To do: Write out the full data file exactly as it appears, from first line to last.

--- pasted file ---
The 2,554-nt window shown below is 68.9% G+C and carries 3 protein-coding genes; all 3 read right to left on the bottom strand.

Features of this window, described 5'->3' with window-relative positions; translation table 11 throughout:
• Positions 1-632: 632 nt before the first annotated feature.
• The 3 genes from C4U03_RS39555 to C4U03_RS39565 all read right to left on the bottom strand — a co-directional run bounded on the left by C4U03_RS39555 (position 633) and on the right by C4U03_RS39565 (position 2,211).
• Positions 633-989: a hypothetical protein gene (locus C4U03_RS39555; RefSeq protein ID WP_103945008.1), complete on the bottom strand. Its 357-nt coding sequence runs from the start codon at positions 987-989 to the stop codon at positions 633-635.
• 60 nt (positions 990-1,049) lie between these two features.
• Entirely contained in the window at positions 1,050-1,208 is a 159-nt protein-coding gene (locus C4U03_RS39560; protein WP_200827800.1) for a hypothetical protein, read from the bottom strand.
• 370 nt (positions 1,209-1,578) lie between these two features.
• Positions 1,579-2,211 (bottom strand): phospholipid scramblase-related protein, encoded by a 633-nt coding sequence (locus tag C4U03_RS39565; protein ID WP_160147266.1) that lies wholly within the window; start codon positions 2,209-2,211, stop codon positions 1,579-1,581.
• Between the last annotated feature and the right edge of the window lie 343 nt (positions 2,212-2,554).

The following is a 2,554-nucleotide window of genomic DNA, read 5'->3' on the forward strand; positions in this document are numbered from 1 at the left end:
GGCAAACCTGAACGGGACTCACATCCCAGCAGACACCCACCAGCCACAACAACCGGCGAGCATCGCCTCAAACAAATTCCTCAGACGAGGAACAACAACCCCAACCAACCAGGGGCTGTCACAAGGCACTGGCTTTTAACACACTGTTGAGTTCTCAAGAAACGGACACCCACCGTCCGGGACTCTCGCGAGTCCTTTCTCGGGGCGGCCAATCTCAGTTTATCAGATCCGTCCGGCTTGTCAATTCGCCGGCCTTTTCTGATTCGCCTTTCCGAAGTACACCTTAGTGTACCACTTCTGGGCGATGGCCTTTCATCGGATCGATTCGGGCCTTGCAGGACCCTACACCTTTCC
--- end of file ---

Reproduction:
The 2,554-nt window shown below is 68.9% G+C and carries 3 protein-coding genes; all 3 read right to left on the bottom strand.

Features of this window, described 5'->3' with window-relative positions; translation table 11 throughout:
• Positions 1-632: 632 nt before the first annotated feature.
• The 3 genes from C4U03_RS39555 to C4U03_RS39565 all read right to left on the bottom strand — a co-directional run bounded on the left by C4U03_RS39555 (position 633) and on the right by C4U03_RS39565 (position 2,211).
• Positions 633-989: a hypothetical protein gene (locus C4U03_RS39555; RefSeq protein ID WP_103945008.1), complete on the bottom strand. Its 357-nt coding sequence runs from the start codon at positions 987-989 to the stop codon at positions 633-635.
• 60 nt (positions 990-1,049) lie between these two features.
• Entirely contained in the window at positions 1,050-1,208 is a 159-nt protein-coding gene (locus C4U03_RS39560; protein WP_200827800.1) for a hypothetical protein, read from the bottom strand.
• 370 nt (positions 1,209-1,578) lie between these two features.
• Positions 1,579-2,211 (bottom strand): phospholipid scramblase-related protein, encoded by a 633-nt coding sequence (locus tag C4U03_RS39565; protein ID WP_160147266.1) that lies wholly within the window; start codon positions 2,209-2,211, stop codon positions 1,579-1,581.
• Between the last annotated feature and the right edge of the window lie 343 nt (positions 2,212-2,554).

The following is a 2,554-nucleotide window of genomic DNA, read 5'->3' on the forward strand; positions in this document are numbered from 1 at the left end:
GGCAAACCTGAACGGGACTCACATCCCAGCAGACACCCACCAGCCACAACAACCGGCGAGCATCGCCTCAAACAAATTCCTCAGACGAGGAACAACAACCCCAACCAACCAGGGGCTGTCACAAGGCACTGGCTTTTAACACACTGTTGAGTTCTCAAGAAACGGACACCCACCGTCCGGGACTCTCGCGAGTCCTTTCTCGGGGCGGCCAATCTCAGTTTATCAGATCCGTCCGGCTTGTCAATTCGCCGGCCTTTTCTGATTCGCCTTTCCGAAGTACACCTTAGTGTACCACTTCTGGGCGATGGCCTTTCATCGGATCGATTCGGGCCTTGCAGGACCCTACACCTTTCC